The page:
This entire story is dedicated to Caitlin finding closure. Quite literally, if I may add. She doesn't comprehend the idea of closure, but is on a mission to find it, because she is told that is what she needs to help her father move on from her brother's death. Her dad has taken the loss of his child so badly that he is barely functional and cannot communicate with his daughter without breaking into tears.

What's so beautiful about this story though is how Kathryn Erskine deals with the aftermath of a school shooting and the lives of those affected by it, including the younger brother of the shooter, Josh, who has been vilified due to his brother's actions. Caitlin does not understand that though, her reasons for not liking Josh are very simply because he is not a nice person and likes to bully other kids. Period. That is all there is to it.

So when Caitlin befriends seven year old Michael, who she later finds out had lost his mother in the shooting, it makes perfect sense that he is younger than her given that her approach to life make her seem much younger than she is. Their friendship comes very naturally; she found the perfect person to humor her and understand everything she says without the complication of emotions and flattery. She never needs to worry about Michael not saying what he means, and he in turn looks up to her and finds her hilarious. However, when Michael also befriends Josh, Caitlin is suddenly feeling extremely protective over her friend from this bully.

These relationships along with her pursuit to closure make this story extremely compelling and stirs so many emotions in you. You want to help her find closure, you want to help take care of her when her dad seems so unable to, and you want to be her friend. The way she takes responsibility over her dad, and takes the role of a grown up almost when at home is so touching that you just want to shake her dad and tell him to wake up and take control of the situation!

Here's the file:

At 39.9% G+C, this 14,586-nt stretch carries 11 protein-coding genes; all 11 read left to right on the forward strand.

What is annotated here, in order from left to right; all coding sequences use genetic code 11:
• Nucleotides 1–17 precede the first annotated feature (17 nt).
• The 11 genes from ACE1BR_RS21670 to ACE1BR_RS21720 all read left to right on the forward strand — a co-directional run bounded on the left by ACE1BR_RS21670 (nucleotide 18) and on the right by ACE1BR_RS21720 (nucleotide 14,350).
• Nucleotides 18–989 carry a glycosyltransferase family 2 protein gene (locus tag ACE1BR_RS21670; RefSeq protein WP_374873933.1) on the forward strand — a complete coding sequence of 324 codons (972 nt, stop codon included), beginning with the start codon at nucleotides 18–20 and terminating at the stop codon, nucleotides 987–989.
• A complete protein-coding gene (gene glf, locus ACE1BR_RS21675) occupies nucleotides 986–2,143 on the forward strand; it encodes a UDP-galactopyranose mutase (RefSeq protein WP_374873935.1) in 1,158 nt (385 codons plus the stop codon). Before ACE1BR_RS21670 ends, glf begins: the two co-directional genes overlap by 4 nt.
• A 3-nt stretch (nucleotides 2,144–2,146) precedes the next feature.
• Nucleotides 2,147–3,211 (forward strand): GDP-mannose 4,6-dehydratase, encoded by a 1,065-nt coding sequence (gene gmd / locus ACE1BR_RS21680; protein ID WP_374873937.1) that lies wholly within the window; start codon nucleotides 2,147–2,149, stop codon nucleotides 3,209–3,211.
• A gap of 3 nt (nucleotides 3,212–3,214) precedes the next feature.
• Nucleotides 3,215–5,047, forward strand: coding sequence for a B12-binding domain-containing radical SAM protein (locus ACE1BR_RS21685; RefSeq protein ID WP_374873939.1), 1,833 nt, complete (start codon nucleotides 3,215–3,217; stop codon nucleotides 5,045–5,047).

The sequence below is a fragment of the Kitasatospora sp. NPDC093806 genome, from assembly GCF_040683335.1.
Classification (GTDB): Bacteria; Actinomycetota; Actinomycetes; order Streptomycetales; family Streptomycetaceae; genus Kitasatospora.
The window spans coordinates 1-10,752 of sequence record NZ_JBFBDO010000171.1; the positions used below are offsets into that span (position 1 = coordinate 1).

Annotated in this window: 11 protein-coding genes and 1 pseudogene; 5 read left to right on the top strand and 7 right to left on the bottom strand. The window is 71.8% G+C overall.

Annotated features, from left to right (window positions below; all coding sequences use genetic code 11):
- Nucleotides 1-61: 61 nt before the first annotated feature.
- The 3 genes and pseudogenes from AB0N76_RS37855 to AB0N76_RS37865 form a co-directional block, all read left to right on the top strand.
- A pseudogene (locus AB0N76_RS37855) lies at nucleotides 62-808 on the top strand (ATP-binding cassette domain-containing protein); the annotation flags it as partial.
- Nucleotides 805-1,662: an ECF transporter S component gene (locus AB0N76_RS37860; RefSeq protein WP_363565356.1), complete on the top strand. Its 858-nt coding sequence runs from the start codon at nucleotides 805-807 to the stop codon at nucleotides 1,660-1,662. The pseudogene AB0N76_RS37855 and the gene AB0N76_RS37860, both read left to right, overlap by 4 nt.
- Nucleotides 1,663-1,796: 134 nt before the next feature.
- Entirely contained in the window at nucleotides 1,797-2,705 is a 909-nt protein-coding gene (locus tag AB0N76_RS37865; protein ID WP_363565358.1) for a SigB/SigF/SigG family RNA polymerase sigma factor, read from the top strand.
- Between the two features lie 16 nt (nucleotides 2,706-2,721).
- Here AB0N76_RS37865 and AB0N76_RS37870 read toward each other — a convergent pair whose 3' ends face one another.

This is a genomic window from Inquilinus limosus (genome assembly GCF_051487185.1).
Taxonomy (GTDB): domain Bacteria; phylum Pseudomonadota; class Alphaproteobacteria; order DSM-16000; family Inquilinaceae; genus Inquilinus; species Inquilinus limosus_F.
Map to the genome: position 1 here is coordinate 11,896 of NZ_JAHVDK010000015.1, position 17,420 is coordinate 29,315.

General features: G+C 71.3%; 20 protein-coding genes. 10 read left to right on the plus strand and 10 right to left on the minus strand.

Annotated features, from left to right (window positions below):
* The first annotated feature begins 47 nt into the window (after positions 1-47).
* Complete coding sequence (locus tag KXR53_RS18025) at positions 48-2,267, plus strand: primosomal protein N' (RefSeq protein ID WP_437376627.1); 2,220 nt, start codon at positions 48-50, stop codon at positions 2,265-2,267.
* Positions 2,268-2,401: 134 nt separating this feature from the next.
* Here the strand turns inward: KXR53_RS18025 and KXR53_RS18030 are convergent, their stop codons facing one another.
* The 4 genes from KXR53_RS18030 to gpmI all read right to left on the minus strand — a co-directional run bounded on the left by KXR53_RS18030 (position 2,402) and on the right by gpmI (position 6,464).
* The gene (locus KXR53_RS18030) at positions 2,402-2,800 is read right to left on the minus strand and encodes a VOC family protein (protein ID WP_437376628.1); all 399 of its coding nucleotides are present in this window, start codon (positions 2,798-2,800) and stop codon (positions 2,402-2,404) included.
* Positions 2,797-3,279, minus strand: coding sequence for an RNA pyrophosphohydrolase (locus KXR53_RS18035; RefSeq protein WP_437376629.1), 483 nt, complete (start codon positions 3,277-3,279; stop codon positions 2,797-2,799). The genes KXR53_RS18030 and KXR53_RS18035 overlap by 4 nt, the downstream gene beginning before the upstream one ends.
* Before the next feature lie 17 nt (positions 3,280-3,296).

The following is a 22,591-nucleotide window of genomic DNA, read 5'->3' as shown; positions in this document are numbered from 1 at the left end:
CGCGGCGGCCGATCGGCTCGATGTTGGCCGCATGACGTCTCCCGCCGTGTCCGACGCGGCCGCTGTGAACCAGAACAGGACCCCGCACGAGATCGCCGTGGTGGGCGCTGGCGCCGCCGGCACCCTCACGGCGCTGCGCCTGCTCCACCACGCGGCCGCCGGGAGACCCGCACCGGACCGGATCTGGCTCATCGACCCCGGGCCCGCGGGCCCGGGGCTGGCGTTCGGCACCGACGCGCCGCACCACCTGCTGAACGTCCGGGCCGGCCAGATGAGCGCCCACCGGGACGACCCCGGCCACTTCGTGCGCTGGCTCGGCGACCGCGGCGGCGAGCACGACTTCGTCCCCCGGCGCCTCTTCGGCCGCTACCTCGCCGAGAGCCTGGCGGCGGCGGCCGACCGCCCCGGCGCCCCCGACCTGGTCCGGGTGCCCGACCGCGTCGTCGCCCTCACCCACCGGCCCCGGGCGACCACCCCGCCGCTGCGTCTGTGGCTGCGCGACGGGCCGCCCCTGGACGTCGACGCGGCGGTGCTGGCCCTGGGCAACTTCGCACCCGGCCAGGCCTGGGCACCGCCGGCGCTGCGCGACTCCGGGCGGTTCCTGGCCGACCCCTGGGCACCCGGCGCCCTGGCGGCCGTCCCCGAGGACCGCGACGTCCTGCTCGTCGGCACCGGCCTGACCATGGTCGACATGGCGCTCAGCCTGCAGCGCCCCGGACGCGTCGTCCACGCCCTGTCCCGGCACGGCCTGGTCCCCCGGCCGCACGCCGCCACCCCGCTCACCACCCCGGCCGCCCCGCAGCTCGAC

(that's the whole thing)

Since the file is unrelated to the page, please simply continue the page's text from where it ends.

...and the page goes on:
Such a sensitive topic handled so expertly by Erskine.
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on 25 May 2012
I do not do the emotional reading these days, but it caught my attention the description as I have close friends who are Aspergers, and friends whose kids are Aspergers... I had never encountered before a piece of writing so truthful, so close to what I think/feel/experience about Aspergers like this book. Amazingly written, I couldn't put it down, and cried a LOT throughout ...which very few writers get from me....LOved every minute. Thanks for keeping the pricing real too :)
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TOP 1000 REVIEWERon 14 October 2010
Caitlin's brother, Devon, was one of three victims killed by a school shooter. His death leaves Caitlin and their father alone to pick up the pieces and make some sense of what is left.